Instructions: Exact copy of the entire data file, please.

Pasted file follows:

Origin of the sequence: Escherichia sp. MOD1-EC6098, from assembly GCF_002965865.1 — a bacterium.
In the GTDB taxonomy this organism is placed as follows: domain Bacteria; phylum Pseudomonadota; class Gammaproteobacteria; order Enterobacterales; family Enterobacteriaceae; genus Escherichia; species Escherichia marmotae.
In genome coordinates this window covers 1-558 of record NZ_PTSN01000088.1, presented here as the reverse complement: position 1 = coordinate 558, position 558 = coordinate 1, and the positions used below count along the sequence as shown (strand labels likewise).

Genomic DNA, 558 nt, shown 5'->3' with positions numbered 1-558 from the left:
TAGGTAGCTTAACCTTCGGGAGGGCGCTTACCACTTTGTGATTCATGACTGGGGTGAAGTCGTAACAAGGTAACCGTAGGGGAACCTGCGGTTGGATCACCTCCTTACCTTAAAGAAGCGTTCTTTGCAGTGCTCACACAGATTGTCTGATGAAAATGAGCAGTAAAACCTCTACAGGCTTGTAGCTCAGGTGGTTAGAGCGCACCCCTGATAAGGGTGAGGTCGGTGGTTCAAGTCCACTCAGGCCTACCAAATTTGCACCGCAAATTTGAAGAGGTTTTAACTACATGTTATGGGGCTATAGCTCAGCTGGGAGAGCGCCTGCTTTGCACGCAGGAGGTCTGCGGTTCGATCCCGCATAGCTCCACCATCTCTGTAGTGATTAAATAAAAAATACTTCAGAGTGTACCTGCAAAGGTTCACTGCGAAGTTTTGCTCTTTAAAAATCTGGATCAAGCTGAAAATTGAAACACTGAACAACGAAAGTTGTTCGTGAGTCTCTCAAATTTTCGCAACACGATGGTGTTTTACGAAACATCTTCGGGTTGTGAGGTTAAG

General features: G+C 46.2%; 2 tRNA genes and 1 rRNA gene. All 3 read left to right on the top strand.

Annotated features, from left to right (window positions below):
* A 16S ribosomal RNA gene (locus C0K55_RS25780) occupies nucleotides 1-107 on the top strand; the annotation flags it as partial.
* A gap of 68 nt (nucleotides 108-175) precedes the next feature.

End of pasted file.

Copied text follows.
Origin of the sequence: Escherichia sp. MOD1-EC6098, from assembly GCF_002965865.1 — a bacterium.
In the GTDB taxonomy this organism is placed as follows: domain Bacteria; phylum Pseudomonadota; class Gammaproteobacteria; order Enterobacterales; family Enterobacteriaceae; genus Escherichia; species Escherichia marmotae.
In genome coordinates this window covers 1-558 of record NZ_PTSN01000088.1, presented here as the reverse complement: position 1 = coordinate 558, position 558 = coordinate 1, and the positions used below count along the sequence as shown (strand labels likewise).

Genomic DNA, 558 nt, shown 5'->3' with positions numbered 1-558 from the left:
TAGGTAGCTTAACCTTCGGGAGGGCGCTTACCACTTTGTGATTCATGACTGGGGTGAAGTCGTAACAAGGTAACCGTAGGGGAACCTGCGGTTGGATCACCTCCTTACCTTAAAGAAGCGTTCTTTGCAGTGCTCACACAGATTGTCTGATGAAAATGAGCAGTAAAACCTCTACAGGCTTGTAGCTCAGGTGGTTAGAGCGCACCCCTGATAAGGGTGAGGTCGGTGGTTCAAGTCCACTCAGGCCTACCAAATTTGCACCGCAAATTTGAAGAGGTTTTAACTACATGTTATGGGGCTATAGCTCAGCTGGGAGAGCGCCTGCTTTGCACGCAGGAGGTCTGCGGTTCGATCCCGCATAGCTCCACCATCTCTGTAGTGATTAAATAAAAAATACTTCAGAGTGTACCTGCAAAGGTTCACTGCGAAGTTTTGCTCTTTAAAAATCTGGATCAAGCTGAAAATTGAAACACTGAACAACGAAAGTTGTTCGTGAGTCTCTCAAATTTTCGCAACACGATGGTGTTTTACGAAACATCTTCGGGTTGTGAGGTTAAG

General features: G+C 46.2%; 2 tRNA genes and 1 rRNA gene. All 3 read left to right on the top strand.

Annotated features, from left to right (window positions below):
* A 16S ribosomal RNA gene (locus C0K55_RS25780) occupies nucleotides 1-107 on the top strand; the annotation flags it as partial.
* A gap of 68 nt (nucleotides 108-175) precedes the next feature.